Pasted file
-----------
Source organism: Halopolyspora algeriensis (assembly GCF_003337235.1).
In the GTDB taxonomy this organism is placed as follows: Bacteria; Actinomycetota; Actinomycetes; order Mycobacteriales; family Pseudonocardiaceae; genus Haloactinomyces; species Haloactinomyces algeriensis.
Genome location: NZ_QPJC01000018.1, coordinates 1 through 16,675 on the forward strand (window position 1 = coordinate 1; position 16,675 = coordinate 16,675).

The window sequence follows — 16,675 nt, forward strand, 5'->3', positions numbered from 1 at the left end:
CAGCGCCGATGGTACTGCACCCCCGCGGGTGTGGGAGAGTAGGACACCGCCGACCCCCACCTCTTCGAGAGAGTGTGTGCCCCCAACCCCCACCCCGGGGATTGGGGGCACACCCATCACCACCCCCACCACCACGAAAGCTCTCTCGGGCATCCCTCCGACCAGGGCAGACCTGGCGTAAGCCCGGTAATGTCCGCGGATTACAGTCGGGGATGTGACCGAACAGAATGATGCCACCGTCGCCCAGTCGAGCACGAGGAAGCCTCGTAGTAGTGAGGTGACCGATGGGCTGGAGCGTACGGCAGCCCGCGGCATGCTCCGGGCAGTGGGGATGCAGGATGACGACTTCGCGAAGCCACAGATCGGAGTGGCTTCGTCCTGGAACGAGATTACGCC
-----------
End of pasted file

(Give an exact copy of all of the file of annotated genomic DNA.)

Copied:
Source organism: Halopolyspora algeriensis (assembly GCF_003337235.1).
In the GTDB taxonomy this organism is placed as follows: Bacteria; Actinomycetota; Actinomycetes; order Mycobacteriales; family Pseudonocardiaceae; genus Haloactinomyces; species Haloactinomyces algeriensis.
Genome location: NZ_QPJC01000018.1, coordinates 1 through 16,675 on the forward strand (window position 1 = coordinate 1; position 16,675 = coordinate 16,675).

The window sequence follows — 16,675 nt, forward strand, 5'->3', positions numbered from 1 at the left end:
CAGCGCCGATGGTACTGCACCCCCGCGGGTGTGGGAGAGTAGGACACCGCCGACCCCCACCTCTTCGAGAGAGTGTGTGCCCCCAACCCCCACCCCGGGGATTGGGGGCACACCCATCACCACCCCCACCACCACGAAAGCTCTCTCGGGCATCCCTCCGACCAGGGCAGACCTGGCGTAAGCCCGGTAATGTCCGCGGATTACAGTCGGGGATGTGACCGAACAGAATGATGCCACCGTCGCCCAGTCGAGCACGAGGAAGCCTCGTAGTAGTGAGGTGACCGATGGGCTGGAGCGTACGGCAGCCCGCGGCATGCTCCGGGCAGTGGGGATGCAGGATGACGACTTCGCGAAGCCACAGATCGGAGTGGCTTCGTCCTGGAACGAGATTACGCC